A weekly look at all the Marvel movies, right from the very beginning…
PETER PARKER: Whatever life holds in store for me, I will never forget these words: “With great power comes great responsibility.” This is my gift, my curse. Who am I? I’m Spider-Man.
I have been waiting for an opportunity to review the Spider-Man movies. In truth, I’m always looking for any forum at all to discuss Spider-Man. In the mid-80s I was a little boy running around in a Spider-Man costume. Through the 90s I was a teenager wishing I could get bitten by a radioactive or genetically modified spider – I didn’t mind which as long as the result was all the powers of a spider in a handily anthropomorphized form (that is, no extra legs or eyes – just stronger and better). In the late 90s, when I was young and inspired I got a Spider-Man tattoo.
When I was walking out of the midnight session of the first Spider-Man movie in 2002, I overheard the following conversation between two sixteen year old girls:
GIRL 1: That was the most awesome movie, like, ever.
GIRL 2: I know! Like whatever. We should totally go get Spider-Man tattoos.
GIRL 1: OMG! Totally.
It didn’t quite prompt me to go get mine lasered off, but I do hope those girls never made it to the tattoo parlor.
Now, I really love origin movies (apart from X-Men Origins: Wolverine). I love the way we get to see an ordinary person become a superhero and the way they struggle with the transition. And the constant in all origin movies is that the hero has to give something up to be super – normally, the girl.
Which makes no sense whatsoever.
Spider-Man begins with the line: ‘This story, like all worth telling, is about a girl.’ But this is clearly a lie. Mary Jane Watson (Kirsten Dunst), beautiful though she is, exists as a character only so that Peter Parker (Tobey Maguire) can idolize her and then fail to capitalize on his awesome super powers. Superman always understood that the correct way to woo an interested female was to take them flying – it’s pretty hard for others to compete with. But this Peter Parker really lacks a certain joie de vivre.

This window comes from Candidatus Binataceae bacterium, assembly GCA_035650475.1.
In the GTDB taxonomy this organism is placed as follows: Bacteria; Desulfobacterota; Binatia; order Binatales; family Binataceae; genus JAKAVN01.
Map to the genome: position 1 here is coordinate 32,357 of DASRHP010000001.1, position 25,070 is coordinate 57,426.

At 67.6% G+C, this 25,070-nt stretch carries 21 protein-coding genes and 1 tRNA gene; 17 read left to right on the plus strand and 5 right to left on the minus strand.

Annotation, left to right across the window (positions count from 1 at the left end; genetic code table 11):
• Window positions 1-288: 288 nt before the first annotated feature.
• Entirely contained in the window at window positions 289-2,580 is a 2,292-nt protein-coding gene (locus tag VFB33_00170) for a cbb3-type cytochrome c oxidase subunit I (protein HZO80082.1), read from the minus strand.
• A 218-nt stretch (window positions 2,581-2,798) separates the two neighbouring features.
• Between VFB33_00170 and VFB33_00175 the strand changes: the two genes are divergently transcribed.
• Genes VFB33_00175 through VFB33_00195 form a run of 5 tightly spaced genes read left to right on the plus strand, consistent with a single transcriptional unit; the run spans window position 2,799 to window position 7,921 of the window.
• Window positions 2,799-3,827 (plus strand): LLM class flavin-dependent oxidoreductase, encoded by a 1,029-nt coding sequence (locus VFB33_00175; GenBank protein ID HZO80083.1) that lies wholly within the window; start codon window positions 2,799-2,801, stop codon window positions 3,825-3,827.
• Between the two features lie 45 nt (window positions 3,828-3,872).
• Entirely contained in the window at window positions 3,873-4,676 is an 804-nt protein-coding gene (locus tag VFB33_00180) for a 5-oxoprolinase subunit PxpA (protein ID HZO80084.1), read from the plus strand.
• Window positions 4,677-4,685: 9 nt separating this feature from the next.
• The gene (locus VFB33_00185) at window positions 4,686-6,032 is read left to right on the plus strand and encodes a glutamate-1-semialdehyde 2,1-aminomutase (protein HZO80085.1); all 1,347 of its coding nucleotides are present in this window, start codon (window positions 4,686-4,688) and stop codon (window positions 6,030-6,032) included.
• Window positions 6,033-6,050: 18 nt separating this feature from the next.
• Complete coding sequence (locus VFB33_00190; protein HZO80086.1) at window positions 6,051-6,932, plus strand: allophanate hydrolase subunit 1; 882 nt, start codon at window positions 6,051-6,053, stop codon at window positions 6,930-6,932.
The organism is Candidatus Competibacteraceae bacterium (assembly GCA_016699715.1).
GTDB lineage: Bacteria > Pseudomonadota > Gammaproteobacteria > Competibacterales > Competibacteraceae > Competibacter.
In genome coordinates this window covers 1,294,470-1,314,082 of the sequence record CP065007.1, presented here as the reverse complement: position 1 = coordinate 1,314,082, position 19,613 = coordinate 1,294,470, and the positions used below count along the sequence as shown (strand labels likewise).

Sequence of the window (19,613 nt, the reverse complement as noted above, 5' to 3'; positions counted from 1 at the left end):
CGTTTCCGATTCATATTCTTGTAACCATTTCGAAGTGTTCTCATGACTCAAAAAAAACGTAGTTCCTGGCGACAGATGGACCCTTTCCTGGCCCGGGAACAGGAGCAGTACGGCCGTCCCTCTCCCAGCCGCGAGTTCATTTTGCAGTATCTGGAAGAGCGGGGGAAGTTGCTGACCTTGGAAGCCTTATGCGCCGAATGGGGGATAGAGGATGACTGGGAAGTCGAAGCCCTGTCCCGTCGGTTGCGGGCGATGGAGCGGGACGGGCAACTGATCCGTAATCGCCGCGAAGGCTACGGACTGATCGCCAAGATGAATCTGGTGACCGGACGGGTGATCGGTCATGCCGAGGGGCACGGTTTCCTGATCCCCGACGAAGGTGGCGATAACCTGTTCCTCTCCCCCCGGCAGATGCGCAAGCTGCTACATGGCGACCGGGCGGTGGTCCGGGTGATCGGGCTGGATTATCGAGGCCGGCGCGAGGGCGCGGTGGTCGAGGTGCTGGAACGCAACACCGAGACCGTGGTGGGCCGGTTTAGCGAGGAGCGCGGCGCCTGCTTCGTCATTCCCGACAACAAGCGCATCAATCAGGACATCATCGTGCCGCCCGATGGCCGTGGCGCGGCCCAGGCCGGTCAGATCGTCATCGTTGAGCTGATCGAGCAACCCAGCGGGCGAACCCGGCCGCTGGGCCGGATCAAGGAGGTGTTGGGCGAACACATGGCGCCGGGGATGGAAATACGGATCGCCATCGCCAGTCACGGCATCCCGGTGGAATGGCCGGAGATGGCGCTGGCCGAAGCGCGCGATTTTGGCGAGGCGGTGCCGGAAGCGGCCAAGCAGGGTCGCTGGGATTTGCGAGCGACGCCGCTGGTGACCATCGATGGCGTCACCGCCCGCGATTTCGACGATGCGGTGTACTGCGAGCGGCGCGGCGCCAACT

I understand that Peter’s beloved Uncle Ben (Cliff Robertson) is killed as a (tenuous) consequence of his acting like the kick-ass superhero he could be, but there is surely a middle way between being completely reckless with his loved ones and relinquishing the prospect of sexy times with Mary Jane just to protect her from some nebulous threat.
This noble behavior is misplaced because, as we all know, the superhero’s loved ones are never safe, whether s/he reveals her/his alter-ego or not. Keeping Spidey a secret does not protect Mary Jane in the second movie, so why not be out with it now? Or just give up on the childhood crush and find a girl who lets him keep the mask on? (I’m sure there would be plenty of takers.)
Which brings us to the major problem that many superhero movies encounter: having either the hero or the alter-ego be much more interesting than the other. I always found Tony Stark much more interesting than Iron Man, but Bruce Wayne is so much less engaging than Batman. In the Spider-Man universe, Spidey is really the better character. Peter Parker is anxiety-ridden, timid, always trying so hard to do the right thing, but Spider-Man … Spider-Man gets to swing across Manhattan Island on a couple of web-slingers and make out with the random girls he saves. It’s no coincidence that Mary Jane falls in love with Spidey first – when Peter puts on the mask he stops whining and starts fixing. Just like his adversary in this movie, the Green Goblin (Willem Dafoe), Peter Parker is better and stronger as his masked self. Which says something profound about how putting a mask on gives us an opportunity to escape our weaknesses.
But what this movie could be about is how one guy went from being hopeless, from failing to fulfill any of the socially designated indicators of excellence, to being awesome. Not through any skill on his part, but instead as the result of an opportune spider bite.
And that’s the take-home message of this movie: the next time you’re on a school trip in a strange lab, make sure you’re the one who gets bitten by the creepy looking arachnid. It could change your life. Or it could keep your life exactly the same, except with more angst.
Based on characters created by Stan Lee and Steve Ditko
Screenplay by: David Koepp | Directed: by Sam Raimi
Starring: Tobey Maguire, Willem Dafoe, Kirsten Dunst, Cliff Robertson and James Franco